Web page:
From income poverty to multidimensional poverty—an international comparison

Keyword: 
Poverty
Topic: 
Poverty - Inequality - Aid Effectiveness

This article  was previously published in the International Policy Centre for Inclusive Growth One Pager Nr. 394, in July 2018.


The first Sustainable Development Goal of the 2030 Agenda calls for ending “poverty in all its forms everywhere”, therefore recognising that poverty is more than just a lack of a sufficient income. Nevertheless, some scholars argue that an income-based measure of poverty is able to sufficiently capture poverty in other dimensions as well. This claim, however, has so far not been substantiated by any cross-country empirical evidence. Currently available international indicators of multidimensional poverty suffer from several weaknesses and cannot be directly compared with the existing monetary measures of poverty. This One Pager summarises the main findings of a broader study (Burchi, Rippin, and Montenegro 2018) on poverty measurement and analysis.

This study proposes an innovative indicator of multidimensional poverty, the Global Correlation Sensitive Poverty Index (G-CSPI), which addresses most of the problems in other poverty indicators, such as the Multidimensional Poverty Index (MPI) developed by the Oxford Poverty and Human Development Initiative (OPHI) and used by the United Nations Development Programme (UNDP). The main features of the new index are the following:

  • It has a clear connection with a theoretical framework, which is Amartya Sen’s capability approach. This approach is deemed to be the most adequate for measuring poverty.
  • It encompasses three dimensions of poverty: education, decent work, and access to safe drinking water and adequate sanitation (also as a proxy for health), which largely overlap with the list of ideal dimensions of poverty obtained by endorsing a recent approach for the selection of dimensions, called the Constitutional Approach.
  • It identifies people suffering deprivation in each dimension as follows: individuals are considered deprived in the education dimension if they are illiterate, in the decent work dimension if they are either unemployed or employed in low-pay and low-qualification jobs, and in the safe drinking water and adequate sanitation dimension if they lack access to both safe drinking water and adequate sanitation.
  • It aggregates deprivations in the three dimensions through the CSPI. This aggregation function does not require an arbitrary second cut-off to identify poor people. While it is as decomposable as the MPI (according to poverty dimensions as well as other attributes such as region, gender, social group, household size etc.), it is also distribution-sensitive, accounting not only for poverty incidence and intensity, as the MPI does, but for inequality among poor people as well.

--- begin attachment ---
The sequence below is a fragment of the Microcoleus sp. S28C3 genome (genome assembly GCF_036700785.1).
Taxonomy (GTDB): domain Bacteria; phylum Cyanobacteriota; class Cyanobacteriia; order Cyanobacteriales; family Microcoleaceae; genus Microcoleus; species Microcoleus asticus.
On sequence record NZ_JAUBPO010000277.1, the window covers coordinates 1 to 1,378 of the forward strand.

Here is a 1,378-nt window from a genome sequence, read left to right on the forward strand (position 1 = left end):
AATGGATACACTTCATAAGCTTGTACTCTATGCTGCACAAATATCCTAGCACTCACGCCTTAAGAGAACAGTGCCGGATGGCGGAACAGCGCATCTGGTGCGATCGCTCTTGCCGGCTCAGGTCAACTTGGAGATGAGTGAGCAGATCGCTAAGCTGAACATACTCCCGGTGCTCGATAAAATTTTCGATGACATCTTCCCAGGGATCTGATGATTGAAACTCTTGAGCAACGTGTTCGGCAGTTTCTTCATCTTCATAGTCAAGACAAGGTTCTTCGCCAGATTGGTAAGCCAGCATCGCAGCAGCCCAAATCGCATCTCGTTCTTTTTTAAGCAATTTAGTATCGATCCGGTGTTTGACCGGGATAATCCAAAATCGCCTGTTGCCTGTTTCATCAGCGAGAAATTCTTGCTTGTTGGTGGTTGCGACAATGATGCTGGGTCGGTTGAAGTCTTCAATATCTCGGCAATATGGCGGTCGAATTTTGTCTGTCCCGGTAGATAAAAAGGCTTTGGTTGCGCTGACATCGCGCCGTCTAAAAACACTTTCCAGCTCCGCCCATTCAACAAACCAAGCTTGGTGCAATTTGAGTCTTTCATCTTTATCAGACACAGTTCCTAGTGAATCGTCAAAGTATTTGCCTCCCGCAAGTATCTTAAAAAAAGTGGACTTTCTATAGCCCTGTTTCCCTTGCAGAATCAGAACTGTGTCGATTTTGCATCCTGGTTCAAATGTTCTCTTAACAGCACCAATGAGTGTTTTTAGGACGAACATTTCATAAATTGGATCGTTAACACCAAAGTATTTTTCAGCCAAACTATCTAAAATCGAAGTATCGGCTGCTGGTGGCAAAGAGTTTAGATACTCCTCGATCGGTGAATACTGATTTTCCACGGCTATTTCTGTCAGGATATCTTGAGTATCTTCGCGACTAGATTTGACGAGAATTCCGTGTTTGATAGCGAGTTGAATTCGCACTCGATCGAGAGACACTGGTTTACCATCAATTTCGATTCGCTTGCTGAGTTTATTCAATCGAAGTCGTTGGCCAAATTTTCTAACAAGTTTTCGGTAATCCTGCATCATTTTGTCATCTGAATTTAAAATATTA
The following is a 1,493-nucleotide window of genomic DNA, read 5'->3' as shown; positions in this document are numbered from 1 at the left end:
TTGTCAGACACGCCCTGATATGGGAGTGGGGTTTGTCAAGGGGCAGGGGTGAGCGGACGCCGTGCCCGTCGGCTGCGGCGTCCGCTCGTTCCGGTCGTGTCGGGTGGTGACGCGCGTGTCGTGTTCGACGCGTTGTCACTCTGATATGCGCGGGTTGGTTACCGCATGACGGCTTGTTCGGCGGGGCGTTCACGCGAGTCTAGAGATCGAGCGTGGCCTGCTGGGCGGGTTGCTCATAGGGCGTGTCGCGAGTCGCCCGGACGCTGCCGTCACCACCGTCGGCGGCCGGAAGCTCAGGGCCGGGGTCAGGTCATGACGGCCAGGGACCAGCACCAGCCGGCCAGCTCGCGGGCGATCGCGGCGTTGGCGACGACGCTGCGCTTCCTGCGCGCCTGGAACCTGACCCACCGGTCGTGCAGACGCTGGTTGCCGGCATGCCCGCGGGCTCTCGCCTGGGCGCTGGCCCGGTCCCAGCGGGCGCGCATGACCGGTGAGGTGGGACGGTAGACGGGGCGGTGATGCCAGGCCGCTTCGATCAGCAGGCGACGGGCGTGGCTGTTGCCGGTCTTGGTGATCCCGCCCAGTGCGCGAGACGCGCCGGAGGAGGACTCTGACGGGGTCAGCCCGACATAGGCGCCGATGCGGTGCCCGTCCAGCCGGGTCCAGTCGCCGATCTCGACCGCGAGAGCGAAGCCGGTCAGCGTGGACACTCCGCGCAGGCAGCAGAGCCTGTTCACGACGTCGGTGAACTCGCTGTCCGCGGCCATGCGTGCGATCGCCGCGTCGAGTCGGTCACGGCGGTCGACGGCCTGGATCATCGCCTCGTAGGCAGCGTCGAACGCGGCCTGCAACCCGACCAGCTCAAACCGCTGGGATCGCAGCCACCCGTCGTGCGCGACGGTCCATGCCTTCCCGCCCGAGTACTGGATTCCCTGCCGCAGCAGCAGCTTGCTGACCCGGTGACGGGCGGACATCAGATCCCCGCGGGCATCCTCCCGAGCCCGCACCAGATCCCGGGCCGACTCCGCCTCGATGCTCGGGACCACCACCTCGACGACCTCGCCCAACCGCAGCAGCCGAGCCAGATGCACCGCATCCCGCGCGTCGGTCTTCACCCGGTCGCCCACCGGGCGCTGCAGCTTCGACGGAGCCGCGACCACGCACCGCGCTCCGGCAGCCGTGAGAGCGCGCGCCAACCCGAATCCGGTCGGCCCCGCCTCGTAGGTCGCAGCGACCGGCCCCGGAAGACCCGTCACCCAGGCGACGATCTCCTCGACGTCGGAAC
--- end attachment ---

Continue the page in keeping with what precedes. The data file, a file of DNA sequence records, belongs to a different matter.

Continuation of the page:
• It is the first international poverty measure that uses the individual in the 15–65 age group as the unit of analysis instead of the household.

The paper used the World Bank’s International Income Distribution Database (I2D2) to compute the G-CSPI for more than 500 surveys. Focusing only on the latest survey conducted in each country after 1999, it examined the G-CSPI value and the contribution of each dimension for 102 countries. The results highlight that, as expected, mostly fragile States are among those with highest multidimensional poverty. In the overall sample, deprivations in decent work, immediately followed by those in health, contributed the most to overall poverty. Moreover, the calculation of the lower and upper bounds of the CSPI—based on a bootstrapping procedure—and a sensitivity analysis highlighted that the index is stable and robust.

All previous international comparisons of income and multidimensional poverty were based on different surveys that, for the most part, were even conducted in different years. This paper is the first to calculate income and multidimensional poverty based on the very same surveys, thus providing for the first time reliable evidence for the differences between these two ways of measuring poverty. The analysis, based on 92 countries, shows that the headcount ratio of extreme monetary poverty (USD1.90/day) is highly correlated with that of the G-CSPI, but that the relationship is clearly non-linear. There are several outliers: countries such as Uzbekistan, Lesotho and Zambia have a much larger proportion of their population living in monetary poverty than in multidimensional poverty. Conversely, countries such as Thailand, Cambodia and Pakistan experience much higher poverty rates in the multidimensional space than in the monetary space. This finding provides the first scientifically sound evidence that income poverty is not a sufficiently good proxy for multidimensional poverty.

In conclusion, we believe that this new index provides a substantial contribution to the literature on poverty measurement and assessment and that the considerable amount of information generated in the empirical exercise allows other important research questions to be answered. These range from verifying whether the trends in multidimensional poverty and income poverty follow similar patterns and reassessing the relationship between growth and poverty from a multidimensional perspective, to the analysis of horizontal inequalities in poverty. The latter is made possible by the extensive data on poverty disaggregated by rural and urban areas, gender, age, household size, and gender of the household head, calculated but not examined in this paper.


Reference:

Burchi, Francesco, Nicole Rippin, and Claudio Montenegro. 2018. “From Income Poverty to Multidimensional Poverty—an International Comparison.” IPC-IG Working Paper 174. Brasília: International Policy Centre for Inclusive Growth.

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